President Joe Biden took questions from reporters on Friday for the first time since the Taliban took control over Afghanistan and looked visibly uncomfortable and flubbed his words and made innumerable slip ups. These included forgetting questions in between, calling out wrong names and even pronunciation errors.
Moreover, the entire session was full of contradictions that at the end of the day made the entire press conference extremely hilarious. In fact, he at one point also claimed that the Al-Qaeda is "gone". The president also repeatedly spoke inaccurately about facts around the evacuation of US citizens from Kabul airport.
Biden Loses it Again
Biden juggled a volley of questions on Afghanistan, Taliban and the Al-Qaeda, and flubbed his words on multiple times. At one point, in direct contradiction to Pentagon claims, Biden claimed that the Al-Qaeda is "gone." "What interest do we have in Afghanistan with al-Qaeda gone?" the president rhetorically asked the White House press corps.
Biden's assertion is in direct contradiction to a reportfrom the Defense Department Inspector general on Operation Freedom's Sentinel, covering April 1, 2021 to June 30, 2021. "The Taliban continued to maintain its relationship with al-Qaeda, providing safe haven for the terrorist group in Afghanistan," the report read.
Biden's claims were soon dismissed by Pentagon press secretary John Kirby. Shortly after the news conference, Kirby said, "We know that Al-Qaeda is a presence...in Afghanistan. We don't have an exact figure [of how many members].
However, the most hilarious moment came almost at the end of the news conference, when Biden once again forgot what he was being asked. As he turned to leave the briefing, a reporter shouted: "Why do you continue to trust the Taliban, Mr. President?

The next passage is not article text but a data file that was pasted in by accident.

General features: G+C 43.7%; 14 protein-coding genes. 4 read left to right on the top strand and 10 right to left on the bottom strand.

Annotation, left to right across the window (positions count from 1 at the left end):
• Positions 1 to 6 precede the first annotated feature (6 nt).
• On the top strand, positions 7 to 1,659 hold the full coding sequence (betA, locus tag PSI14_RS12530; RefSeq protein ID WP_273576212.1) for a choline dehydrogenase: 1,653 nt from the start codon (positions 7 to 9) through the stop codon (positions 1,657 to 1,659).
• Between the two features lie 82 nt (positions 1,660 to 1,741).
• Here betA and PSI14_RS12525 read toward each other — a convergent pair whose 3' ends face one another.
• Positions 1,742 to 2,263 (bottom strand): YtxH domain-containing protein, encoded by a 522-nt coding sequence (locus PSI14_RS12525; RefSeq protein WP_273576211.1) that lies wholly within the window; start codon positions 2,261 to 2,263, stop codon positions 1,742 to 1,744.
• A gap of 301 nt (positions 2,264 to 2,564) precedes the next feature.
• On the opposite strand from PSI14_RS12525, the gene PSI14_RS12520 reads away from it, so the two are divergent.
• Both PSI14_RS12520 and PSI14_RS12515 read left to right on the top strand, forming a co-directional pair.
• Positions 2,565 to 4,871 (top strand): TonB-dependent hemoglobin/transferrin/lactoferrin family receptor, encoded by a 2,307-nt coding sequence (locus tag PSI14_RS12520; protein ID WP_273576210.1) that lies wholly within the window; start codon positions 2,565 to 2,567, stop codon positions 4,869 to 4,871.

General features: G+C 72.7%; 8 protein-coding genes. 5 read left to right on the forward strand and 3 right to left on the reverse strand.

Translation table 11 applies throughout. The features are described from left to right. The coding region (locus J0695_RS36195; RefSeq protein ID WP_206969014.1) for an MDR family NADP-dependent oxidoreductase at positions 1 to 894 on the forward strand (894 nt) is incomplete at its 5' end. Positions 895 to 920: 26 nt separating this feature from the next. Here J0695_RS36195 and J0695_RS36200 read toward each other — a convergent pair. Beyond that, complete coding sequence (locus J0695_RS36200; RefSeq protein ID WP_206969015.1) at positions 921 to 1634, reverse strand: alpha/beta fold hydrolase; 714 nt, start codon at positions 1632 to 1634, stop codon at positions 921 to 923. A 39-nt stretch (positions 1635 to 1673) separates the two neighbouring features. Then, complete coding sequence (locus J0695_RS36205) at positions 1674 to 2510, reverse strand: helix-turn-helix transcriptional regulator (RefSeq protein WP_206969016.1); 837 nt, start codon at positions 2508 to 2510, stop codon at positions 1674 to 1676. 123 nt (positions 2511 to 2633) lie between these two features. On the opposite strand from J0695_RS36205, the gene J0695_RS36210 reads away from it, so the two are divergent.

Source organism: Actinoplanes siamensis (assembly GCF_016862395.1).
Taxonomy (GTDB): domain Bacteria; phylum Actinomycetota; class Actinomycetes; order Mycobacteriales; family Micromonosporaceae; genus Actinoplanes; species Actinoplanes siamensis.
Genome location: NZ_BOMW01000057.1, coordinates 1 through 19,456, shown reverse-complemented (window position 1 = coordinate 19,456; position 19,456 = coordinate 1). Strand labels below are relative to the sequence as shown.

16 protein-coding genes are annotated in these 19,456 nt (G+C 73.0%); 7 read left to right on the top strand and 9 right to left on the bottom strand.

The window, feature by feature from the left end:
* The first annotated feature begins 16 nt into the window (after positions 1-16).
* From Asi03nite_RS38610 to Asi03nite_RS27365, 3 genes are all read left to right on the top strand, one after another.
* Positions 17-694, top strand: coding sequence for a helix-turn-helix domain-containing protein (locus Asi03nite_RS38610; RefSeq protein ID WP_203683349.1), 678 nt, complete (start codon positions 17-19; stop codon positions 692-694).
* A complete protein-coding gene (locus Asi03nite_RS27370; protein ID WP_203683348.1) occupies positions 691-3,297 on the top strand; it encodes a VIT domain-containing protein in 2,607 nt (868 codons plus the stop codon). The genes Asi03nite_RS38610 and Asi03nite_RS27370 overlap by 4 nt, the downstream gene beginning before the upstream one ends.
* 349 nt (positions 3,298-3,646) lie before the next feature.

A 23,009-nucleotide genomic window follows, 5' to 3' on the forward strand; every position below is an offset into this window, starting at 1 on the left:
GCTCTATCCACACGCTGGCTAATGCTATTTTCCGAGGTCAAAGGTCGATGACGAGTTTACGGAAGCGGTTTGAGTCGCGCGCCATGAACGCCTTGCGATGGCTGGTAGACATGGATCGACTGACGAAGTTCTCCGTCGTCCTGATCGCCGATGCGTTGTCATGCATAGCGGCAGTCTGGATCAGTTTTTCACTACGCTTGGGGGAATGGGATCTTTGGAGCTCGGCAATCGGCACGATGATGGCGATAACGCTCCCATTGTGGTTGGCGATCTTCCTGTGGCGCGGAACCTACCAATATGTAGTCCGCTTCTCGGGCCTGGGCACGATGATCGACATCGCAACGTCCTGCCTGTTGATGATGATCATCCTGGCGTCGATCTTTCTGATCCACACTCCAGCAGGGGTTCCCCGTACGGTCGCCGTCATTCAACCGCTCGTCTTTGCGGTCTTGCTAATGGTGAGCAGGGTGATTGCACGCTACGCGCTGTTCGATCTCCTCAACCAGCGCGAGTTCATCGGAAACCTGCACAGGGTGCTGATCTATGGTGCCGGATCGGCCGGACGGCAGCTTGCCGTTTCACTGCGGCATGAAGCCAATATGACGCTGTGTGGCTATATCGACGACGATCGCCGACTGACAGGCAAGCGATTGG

"This is about America leading the world, and all our allies have agreed to that. And by the way, before I made this decision, I was at the G7, as well as met with our NATO partners, and I told them all, every one of them knew and agreed with the decision I made, to jointly end our involvement in Afghanistan," Biden replied without any direct relation to the question and then came the big moment.
"The first part of your question was — I can't remember now," the president told the reporter.
Doha and Not 'Daho' Mr. President
When he was asked about the assurances of security for those reaching airport to fly out of Kabul, Biden replied: "We've been in constant contact with the Taliban leadership on the ground in Kabul, as well as the Taliban leadership in Daho" – accidentally transposing the letters in the capital of Qatar.
Biden didn't make any immediate effort to correct himself but later referred to the location correctly when defending the way the evacuation was handled.
That, however, wasn't the end. He claimed that the entire evacuation process is being handled smoothly and Americans aren't facing any problem getting to the airport. "We have no indication that [Americans] have not been able to get, in Kabul, through the airport. We have made an agreement with the Taliban. Thus far, they have allowed them to go through," Biden told reporters.
"To the best of our knowledge, the Taliban checkpoints, they are letting through people showing American passports,' Biden said.
Moments after Biden's speech was over, Fox News national security reporter Jennifer Griffin blasted Biden for living in an "alternate reality."
"I'm having a hard time digesting what we heard because I couldn't fact-check it fast enough in real-time because there were so many misrepresentations of what is happening on the ground," she said, adding that it was "an alternate reality presented by the White House."
"President Biden just described a very orderly process," NBC News chief foreign correspondent Richard Engel said of evacuations after the press conference. "It is far more chaotic than that."
Moreover, Biden during the news conference also at one point admitted that his administration doesn't know how many Americans are still in Afghanistan. The government is working 'to verify the number of Americans still in country as we work on this,' the president said.